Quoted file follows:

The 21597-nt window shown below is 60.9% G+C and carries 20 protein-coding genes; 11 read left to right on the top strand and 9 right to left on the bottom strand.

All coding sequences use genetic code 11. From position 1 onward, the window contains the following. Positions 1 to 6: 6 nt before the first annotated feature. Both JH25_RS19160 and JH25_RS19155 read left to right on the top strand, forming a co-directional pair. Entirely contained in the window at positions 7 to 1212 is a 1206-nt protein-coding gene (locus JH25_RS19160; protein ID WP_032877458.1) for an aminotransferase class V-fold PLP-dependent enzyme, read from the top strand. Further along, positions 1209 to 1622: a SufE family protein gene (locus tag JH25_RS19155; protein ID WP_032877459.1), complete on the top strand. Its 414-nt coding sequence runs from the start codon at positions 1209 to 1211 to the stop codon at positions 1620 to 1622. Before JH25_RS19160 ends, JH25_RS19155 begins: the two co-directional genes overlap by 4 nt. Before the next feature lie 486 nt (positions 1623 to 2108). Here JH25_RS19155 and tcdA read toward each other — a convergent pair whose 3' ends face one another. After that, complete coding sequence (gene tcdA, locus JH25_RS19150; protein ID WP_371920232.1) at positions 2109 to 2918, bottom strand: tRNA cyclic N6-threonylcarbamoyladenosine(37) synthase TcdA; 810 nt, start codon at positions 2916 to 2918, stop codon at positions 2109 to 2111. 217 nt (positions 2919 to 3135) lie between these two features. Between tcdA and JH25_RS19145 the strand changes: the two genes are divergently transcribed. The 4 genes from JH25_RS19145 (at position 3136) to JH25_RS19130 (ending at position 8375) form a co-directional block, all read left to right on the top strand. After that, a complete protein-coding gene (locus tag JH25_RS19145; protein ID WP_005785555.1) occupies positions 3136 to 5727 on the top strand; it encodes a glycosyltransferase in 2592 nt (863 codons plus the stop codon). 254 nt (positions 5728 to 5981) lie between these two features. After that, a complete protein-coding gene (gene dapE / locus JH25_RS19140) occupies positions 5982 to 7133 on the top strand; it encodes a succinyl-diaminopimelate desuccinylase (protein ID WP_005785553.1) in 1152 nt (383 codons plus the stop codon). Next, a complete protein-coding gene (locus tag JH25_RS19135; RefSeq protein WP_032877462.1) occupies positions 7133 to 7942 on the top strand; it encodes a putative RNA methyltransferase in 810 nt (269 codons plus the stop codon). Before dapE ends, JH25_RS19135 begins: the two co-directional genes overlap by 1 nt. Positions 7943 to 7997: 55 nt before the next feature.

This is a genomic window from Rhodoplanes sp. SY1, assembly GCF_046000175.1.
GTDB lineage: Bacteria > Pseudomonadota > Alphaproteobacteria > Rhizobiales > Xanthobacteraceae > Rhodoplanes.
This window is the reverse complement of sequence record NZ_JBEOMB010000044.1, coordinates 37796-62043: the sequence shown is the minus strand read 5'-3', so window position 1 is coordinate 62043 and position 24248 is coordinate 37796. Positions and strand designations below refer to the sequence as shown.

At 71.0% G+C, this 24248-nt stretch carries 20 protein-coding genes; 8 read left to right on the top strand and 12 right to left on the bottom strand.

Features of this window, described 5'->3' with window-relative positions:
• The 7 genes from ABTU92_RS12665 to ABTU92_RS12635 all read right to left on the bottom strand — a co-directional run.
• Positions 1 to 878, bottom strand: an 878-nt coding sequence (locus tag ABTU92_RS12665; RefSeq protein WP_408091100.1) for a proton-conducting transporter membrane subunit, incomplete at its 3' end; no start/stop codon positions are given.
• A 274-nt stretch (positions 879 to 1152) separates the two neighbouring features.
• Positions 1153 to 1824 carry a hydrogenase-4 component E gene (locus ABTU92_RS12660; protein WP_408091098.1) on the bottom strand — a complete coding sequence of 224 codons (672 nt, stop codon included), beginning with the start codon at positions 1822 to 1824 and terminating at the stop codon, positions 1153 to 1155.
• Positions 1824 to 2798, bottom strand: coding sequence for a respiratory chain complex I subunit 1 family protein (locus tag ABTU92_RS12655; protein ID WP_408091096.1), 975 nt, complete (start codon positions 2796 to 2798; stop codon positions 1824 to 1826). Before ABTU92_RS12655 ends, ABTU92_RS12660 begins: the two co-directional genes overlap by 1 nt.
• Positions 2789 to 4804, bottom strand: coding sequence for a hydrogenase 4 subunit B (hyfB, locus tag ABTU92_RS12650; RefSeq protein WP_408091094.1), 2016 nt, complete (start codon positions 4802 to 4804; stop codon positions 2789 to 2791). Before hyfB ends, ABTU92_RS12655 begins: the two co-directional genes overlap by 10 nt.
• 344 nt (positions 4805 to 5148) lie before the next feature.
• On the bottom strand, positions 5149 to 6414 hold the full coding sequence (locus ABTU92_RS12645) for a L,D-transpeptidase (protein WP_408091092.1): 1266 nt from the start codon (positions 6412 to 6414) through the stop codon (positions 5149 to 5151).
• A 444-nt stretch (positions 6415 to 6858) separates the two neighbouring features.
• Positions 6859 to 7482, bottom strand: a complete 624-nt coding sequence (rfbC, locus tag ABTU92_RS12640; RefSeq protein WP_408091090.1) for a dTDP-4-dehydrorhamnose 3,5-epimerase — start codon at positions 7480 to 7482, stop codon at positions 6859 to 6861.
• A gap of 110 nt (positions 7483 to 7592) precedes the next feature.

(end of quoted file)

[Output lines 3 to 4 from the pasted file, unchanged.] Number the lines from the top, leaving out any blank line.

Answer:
This is a genomic window from Rhodoplanes sp. SY1, assembly GCF_046000175.1.
GTDB lineage: Bacteria > Pseudomonadota > Alphaproteobacteria > Rhizobiales > Xanthobacteraceae > Rhodoplanes.